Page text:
FOIA 101 with MuckRock

Getting started with public records — and MuckRock

Requesting public records, whether from your local library or the National Security Agency, can be daunting. What will actually get your question answered? What does the law say? What if the agency rejects your request?

MuckRock is here to help. We help anyone file, track and share public records requests, using a mix of software and hands-on help to make the process as easy and transparent as possible. We help journalists, researchers, activists, and people who just want to better understand what their government is up to. Originally made possible by a grant from the Sunlight Foundation, the service is now funded primarily by its users. Creating an account and drafting a request can be done for free, we’ll only charge you once you submit your request and begin the filing process.

Turn your question into a records request

One of the keys to a good public records request is remembering that you’re not asking a question — your asking for documents that answer a question. So instead of asking how many dogs live in your city, ask for the dog license registry. Almost everything the government does creates some paper trail, whether that’s a log, a report, a presentation before a big project, lessons learned after a natural disaster, or even a copy of an agency’s Intranet page.

But the important thing is to file something. Very successful requesters, like Jason Leopold, file a dozen or more requests a week. Not all of them will be successful, but filing a number of requests today increases the chances that interesting material will be returned in the weeks and months to come.

To start filing, use the “Create a FOIA Request” button on the top of any page on MuckRock. You will compose the request using a short form will walk you through the information we need to file it. Basically, decide what kind of question your trying to get answered, then figure out which level of government is likely to have records with answers to that question. We maintain a database of thousands of agencies at all levels of government and across almost every jurisdiction. Generally, just type the first few letters of an agency’s name and we’ll show the ones we know about. Occasionally, we won’t have the agency saved. If you enter the agency’s name and jurisdiction, we will take care of finding their contact information.

Your one-stop FOIA shop

Filing requests through MuckRock starts at just $20 to file up to four requests.

We send and receive all requests and responses on your behalf. This is done instantly and electronically, for the most part. For agencies still stuck in the 20th century, we’ll scan and digitize any records that come in by mail. Your request page is a permanent archive you can share with a link.

When it’s time to follow up on a request with a delinquent agency, we can follow up on the request automatically. If an agency needs more details, we’ll flag the request and give you the chance to respond. Sometimes agencies require fees to be paid before they’ll deliver your documents. You can securely pay these fees through MuckRock, and we’ll make sure they get to the agency. Or, if the fees are outside your budget, start a crowdfund to raise the money. We offer a toolset that is informed by years of experience (and frustration!) with the process of requesting public records.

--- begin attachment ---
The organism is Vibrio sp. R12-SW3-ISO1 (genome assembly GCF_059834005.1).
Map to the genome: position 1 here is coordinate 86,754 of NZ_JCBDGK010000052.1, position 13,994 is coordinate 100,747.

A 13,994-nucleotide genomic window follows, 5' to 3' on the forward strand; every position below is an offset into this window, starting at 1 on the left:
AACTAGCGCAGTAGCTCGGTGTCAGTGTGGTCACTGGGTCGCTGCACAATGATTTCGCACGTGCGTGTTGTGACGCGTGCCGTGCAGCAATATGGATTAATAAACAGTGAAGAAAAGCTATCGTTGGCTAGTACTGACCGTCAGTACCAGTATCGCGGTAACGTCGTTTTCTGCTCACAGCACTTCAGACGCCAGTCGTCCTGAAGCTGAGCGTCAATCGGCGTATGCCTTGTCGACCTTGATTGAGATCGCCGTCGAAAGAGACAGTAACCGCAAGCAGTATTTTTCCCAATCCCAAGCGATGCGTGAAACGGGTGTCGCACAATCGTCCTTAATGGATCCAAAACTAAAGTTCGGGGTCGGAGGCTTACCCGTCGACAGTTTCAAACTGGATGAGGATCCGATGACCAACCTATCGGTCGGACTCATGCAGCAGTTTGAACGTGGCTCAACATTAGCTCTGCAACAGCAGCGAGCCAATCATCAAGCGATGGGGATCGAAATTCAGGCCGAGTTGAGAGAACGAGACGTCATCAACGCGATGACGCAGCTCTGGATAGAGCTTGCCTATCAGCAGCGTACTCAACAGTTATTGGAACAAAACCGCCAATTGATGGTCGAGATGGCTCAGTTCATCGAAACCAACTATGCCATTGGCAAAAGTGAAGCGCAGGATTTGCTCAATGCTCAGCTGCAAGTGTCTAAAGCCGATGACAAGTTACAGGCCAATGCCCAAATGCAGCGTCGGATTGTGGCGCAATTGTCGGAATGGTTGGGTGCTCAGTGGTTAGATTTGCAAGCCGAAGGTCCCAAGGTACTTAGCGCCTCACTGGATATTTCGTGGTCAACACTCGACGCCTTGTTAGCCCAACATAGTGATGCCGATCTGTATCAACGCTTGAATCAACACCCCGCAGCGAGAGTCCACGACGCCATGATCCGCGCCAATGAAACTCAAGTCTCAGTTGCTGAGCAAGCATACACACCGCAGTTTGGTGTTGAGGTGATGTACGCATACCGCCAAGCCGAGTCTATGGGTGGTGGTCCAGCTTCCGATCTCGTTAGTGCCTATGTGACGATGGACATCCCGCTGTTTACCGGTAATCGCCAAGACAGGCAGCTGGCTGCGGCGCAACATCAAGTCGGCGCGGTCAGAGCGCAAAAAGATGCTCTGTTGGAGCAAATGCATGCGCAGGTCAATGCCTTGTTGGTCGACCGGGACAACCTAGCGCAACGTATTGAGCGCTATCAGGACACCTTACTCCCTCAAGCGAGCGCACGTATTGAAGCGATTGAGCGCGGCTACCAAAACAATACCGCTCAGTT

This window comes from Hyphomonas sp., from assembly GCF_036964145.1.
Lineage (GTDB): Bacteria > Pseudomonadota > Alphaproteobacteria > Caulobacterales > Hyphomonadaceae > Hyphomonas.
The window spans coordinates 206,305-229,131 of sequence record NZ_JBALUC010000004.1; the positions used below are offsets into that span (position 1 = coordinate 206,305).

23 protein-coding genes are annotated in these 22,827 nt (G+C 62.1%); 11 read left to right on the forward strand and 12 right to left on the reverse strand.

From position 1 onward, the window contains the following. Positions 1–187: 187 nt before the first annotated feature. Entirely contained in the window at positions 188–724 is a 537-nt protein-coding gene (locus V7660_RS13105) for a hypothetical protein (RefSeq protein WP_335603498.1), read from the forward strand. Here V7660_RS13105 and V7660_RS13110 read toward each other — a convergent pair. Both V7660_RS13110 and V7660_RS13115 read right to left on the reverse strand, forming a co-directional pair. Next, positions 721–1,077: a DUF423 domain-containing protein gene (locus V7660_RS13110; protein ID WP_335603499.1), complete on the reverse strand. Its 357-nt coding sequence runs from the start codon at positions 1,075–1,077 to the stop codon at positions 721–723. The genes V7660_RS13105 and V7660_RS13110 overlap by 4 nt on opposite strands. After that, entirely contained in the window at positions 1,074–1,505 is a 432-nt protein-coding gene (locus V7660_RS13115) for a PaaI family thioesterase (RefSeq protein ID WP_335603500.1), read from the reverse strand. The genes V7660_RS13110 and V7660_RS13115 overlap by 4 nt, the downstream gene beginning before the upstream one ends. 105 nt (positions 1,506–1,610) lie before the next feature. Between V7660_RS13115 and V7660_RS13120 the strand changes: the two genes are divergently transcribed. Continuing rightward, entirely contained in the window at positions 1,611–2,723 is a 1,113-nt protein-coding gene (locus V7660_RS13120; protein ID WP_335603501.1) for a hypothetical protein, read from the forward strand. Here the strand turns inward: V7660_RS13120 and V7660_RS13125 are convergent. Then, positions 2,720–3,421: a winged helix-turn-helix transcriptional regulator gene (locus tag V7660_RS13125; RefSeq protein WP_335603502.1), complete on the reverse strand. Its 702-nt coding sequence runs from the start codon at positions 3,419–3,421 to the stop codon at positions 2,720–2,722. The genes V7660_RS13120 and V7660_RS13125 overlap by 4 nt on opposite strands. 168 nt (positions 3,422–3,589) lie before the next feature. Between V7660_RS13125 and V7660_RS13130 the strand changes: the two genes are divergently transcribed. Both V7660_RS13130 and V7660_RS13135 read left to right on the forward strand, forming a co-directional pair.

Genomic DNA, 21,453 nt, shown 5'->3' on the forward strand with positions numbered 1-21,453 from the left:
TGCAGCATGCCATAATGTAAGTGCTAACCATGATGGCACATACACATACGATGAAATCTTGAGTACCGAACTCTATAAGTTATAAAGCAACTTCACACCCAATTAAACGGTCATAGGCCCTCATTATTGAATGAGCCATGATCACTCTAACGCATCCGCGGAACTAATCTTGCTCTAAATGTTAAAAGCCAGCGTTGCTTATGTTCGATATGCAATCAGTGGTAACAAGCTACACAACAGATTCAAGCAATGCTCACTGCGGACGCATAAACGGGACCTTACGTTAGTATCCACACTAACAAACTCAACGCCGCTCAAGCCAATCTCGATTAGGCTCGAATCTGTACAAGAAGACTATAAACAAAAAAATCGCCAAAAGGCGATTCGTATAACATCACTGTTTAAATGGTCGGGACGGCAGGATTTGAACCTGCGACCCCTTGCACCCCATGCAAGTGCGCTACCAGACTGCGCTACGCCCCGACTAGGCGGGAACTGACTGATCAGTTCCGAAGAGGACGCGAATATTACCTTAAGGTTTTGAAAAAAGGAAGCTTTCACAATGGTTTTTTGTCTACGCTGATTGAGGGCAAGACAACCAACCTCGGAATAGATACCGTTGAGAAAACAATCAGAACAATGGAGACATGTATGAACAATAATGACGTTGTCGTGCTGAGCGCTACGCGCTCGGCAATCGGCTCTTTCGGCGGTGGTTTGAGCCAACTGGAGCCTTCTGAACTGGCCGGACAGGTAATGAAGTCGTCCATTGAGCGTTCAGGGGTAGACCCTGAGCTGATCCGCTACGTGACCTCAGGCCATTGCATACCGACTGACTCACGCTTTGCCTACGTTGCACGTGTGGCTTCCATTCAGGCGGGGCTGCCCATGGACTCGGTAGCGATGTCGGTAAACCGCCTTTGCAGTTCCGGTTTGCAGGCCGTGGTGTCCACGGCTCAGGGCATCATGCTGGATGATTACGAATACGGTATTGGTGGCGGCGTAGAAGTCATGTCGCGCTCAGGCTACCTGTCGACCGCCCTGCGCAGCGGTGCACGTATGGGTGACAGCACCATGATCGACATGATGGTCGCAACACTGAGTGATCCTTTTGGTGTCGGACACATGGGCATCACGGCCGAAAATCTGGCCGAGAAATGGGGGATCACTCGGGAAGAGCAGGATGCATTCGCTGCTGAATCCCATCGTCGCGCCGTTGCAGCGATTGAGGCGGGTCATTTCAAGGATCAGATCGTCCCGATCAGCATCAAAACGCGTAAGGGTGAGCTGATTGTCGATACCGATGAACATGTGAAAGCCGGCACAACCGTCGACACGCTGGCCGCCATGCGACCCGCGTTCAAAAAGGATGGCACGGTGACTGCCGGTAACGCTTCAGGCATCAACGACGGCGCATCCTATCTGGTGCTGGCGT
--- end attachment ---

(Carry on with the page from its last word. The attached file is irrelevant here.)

Are you a journalist or researcher who use public records professionally? Consider a Professional account, with the ability to embargo requests, file at a highly reduced rate, file to multiple agencies at once, and more.

Do you represent an organization that is looking to embrace FOIA in a big way? We offer Organization accounts with scaled pricing and a shared pool of requests for all members to share. Organization members also get access to all Pro features, as well as the ability to embargo permanently.

Ask the experts

MuckRock offers a free question-and-answer space to throw out your trickiest public records problems, where some of the best filers on the planet come to offer their advice and insight. Ask away!

Follow the pros

MuckRock regularly interviews FOIA experts for their advice on what they’ve learned. Here’s some of our favorite tips, plus links to the full interviews.

Runa Sandvik:

It is incredibly important to be as specific as possible with your request: what kind of documents you are looking for, when these documents were created and/or updated, which department is likely to hold the documents you are after, and so on. A broad request asking for all documents “pertaining to” a topic is more likely to be refused than a more specific request.

C.J. Ciaramella:

If you have a “sensitive” FOIA request or are getting jerked around, request the processing notes for it to see what the agency is saying about it. Always appeal if you get rejected. Know as much of the laws and court precedents as you can.

Jason Leopold:

FOIA requesters must know everything there is to know about the subject matter for which they are seeking responsive records. I would also advise first time requesters to read FOIA logs and file FOIAs for administrative case files.

Better know your local laws

MuckRock has an ongoing series looking at state public records laws. Learn more about public records in:

The Reporters Committee for Freedom of the Press also has an excellent state-by-state guide on public records, including details on exemptions, fee waiver provisions and more.